Getting rid of the moth
Protecting the Horse Chestnut Trees
The horse chestnut (aesculus hippocaestanum) is a very popular tree here in the city. But unfortunately there is a moth, the so called horse chestnut leaf miner moth, that severely harms the trees in the long term. The chestnut leaves already turn brown and fall off in the summer. The moth larvae spend the winter in the fallen foliage and attack the trees in the following summer again. But this cycle can be interrupted.
More about this moth
The horse chestnut leaf miner moth (cameriaria ohridella), is tiny and only 5mm long. It was first discovered in Macedonia in 1984 and since then has spread all over Europe.
The moth's lifecycle
After the pupae have spent the winter in the fallen leaves, the first moths start hatching out in April. Each female lays up to 40 eggs after mating. The larvae hatch out of the eggs and start feeding on the leaves of the tree, which creates „mines“ inside the leaves. The larvae start to pupate again after just a few weeks and after a further two weeks develop into full grown moths. Three to four generations are possible in each year, because the process from egg to moth is so short. The last generation spends the winter as pupae in the fallen leaves on the ground.
How do the moths harm the chestnut trees?
After the larvae have hatched out of their eggs, the tiny caterpillars feed on the nutritious leaves of the tree for several weeks, destroying many cells which are important for photosynthesis. The tree drops the affected leaves and tries to recover by producing new leaves together with an „emergency bloom“ in late summer. With fewer leaves the tree cannot produce so many nutrients and carbonhydrates and is in a state comparable to malnutrition. The consequences are susceptibility to illnesses, frost damage, slow growth and premature dropping of the chestnut fruit.
By the way: The red chestnut tree (aesculus carnea) is rarely infested by the „horse chestnut leaf miner“ moth, which prefers the white horse chestnut tree.
What can we do to stop the moth?
The most effective and environmentally friendly way is to remove and safely dispose of the fallen leaves, combined with strengthening the natural enemies of the moth such as tits, grasshoppers, ants and parasitic wasps.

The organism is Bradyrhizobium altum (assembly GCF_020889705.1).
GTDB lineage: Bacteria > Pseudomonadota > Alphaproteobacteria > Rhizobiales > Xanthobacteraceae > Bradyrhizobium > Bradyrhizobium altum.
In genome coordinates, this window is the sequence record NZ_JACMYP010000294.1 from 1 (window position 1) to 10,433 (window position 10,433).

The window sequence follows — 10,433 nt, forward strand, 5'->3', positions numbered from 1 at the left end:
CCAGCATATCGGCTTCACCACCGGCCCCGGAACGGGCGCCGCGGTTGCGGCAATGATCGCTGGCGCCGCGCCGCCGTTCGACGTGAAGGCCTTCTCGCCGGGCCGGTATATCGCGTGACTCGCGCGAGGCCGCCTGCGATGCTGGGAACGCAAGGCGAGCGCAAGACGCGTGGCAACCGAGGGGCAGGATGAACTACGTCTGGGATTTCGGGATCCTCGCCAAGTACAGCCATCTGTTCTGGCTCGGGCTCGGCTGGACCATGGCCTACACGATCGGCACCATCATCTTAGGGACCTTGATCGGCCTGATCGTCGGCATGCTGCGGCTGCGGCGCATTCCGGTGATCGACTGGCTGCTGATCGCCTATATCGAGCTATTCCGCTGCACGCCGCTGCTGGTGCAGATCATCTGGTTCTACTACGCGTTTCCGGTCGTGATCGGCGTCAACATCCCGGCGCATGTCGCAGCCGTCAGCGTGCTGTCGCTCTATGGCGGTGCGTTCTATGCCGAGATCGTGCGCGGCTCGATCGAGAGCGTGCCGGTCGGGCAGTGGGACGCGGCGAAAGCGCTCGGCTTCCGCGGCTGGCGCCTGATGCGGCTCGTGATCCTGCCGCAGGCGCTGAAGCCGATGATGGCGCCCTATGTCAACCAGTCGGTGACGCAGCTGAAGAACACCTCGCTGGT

Other methods to combat the pest are „tree plasters“ and pheromone traps for the moth males. Injections with insecticide are not an option because of the environmental risk.
How can one help to combat the moth in Freiburg?
It definitely helps to regularly remove the fallen leaves and install nesting boxes for tits in the surrounding areas.
- The leaves: As soon as the leaves start falling off the tree, they should be collected in special bags and brought to a central disposal facility. The leaves can be collected both from private gardens and from public spaces.
- The leaf bags: The infested foliage is professionally disposed of a certified composting plant (Kompostierungsanlage) in Freiburg. The high temperatures completely destroy the eggs and larvae so that the moths cannot hatch out of the leaves again. The degradable leaf bags (80 litres/2 bags 1-,€) can be obtained from October to December from the recycling centres of the municipal garbage disposal company (ASF), municipal town halls and local administrations. Filled bags should be deposited at the roadside, where they will be collected by the ASF.
- Group activities: Freiburg packt an is pleased to support individual volunteers, groups, clubs or school classes in the organisation and logistics of leaf collecting actions.
- Nesting boxes: Free construction kits for wooden nesting boxes can be ordered and collected from Freiburg packt an These can be installed on infected chestnut trees and must be cleaned each year during the winter. In this way the natural habitat for natural
enemies of the moth such as tits and insects can be extended.